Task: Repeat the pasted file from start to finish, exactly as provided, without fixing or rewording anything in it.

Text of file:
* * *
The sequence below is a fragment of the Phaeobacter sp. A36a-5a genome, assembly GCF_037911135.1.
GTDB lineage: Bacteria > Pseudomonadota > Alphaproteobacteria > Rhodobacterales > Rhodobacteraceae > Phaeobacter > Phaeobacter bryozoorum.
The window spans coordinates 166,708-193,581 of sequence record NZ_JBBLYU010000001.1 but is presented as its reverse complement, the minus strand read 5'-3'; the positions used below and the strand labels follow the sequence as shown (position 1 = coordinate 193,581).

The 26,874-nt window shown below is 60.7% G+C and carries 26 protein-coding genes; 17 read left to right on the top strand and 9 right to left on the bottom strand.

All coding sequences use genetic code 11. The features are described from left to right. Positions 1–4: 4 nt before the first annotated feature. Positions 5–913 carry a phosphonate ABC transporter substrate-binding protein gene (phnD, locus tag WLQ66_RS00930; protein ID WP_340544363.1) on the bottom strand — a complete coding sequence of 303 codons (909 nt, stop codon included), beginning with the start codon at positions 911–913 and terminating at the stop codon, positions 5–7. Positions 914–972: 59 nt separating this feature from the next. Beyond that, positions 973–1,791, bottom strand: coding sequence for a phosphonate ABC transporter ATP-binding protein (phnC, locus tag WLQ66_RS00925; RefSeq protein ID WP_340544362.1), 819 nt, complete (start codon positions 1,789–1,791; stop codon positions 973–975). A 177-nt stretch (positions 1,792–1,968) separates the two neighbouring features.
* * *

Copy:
The sequence below is a fragment of the Phaeobacter sp. A36a-5a genome, assembly GCF_037911135.1.
GTDB lineage: Bacteria > Pseudomonadota > Alphaproteobacteria > Rhodobacterales > Rhodobacteraceae > Phaeobacter > Phaeobacter bryozoorum.
The window spans coordinates 166,708-193,581 of sequence record NZ_JBBLYU010000001.1 but is presented as its reverse complement, the minus strand read 5'-3'; the positions used below and the strand labels follow the sequence as shown (position 1 = coordinate 193,581).

The 26,874-nt window shown below is 60.7% G+C and carries 26 protein-coding genes; 17 read left to right on the top strand and 9 right to left on the bottom strand.

All coding sequences use genetic code 11. The features are described from left to right. Positions 1–4: 4 nt before the first annotated feature. Positions 5–913 carry a phosphonate ABC transporter substrate-binding protein gene (phnD, locus tag WLQ66_RS00930; protein ID WP_340544363.1) on the bottom strand — a complete coding sequence of 303 codons (909 nt, stop codon included), beginning with the start codon at positions 911–913 and terminating at the stop codon, positions 5–7. Positions 914–972: 59 nt separating this feature from the next. Beyond that, positions 973–1,791, bottom strand: coding sequence for a phosphonate ABC transporter ATP-binding protein (phnC, locus tag WLQ66_RS00925; RefSeq protein ID WP_340544362.1), 819 nt, complete (start codon positions 1,789–1,791; stop codon positions 973–975). A 177-nt stretch (positions 1,792–1,968) separates the two neighbouring features.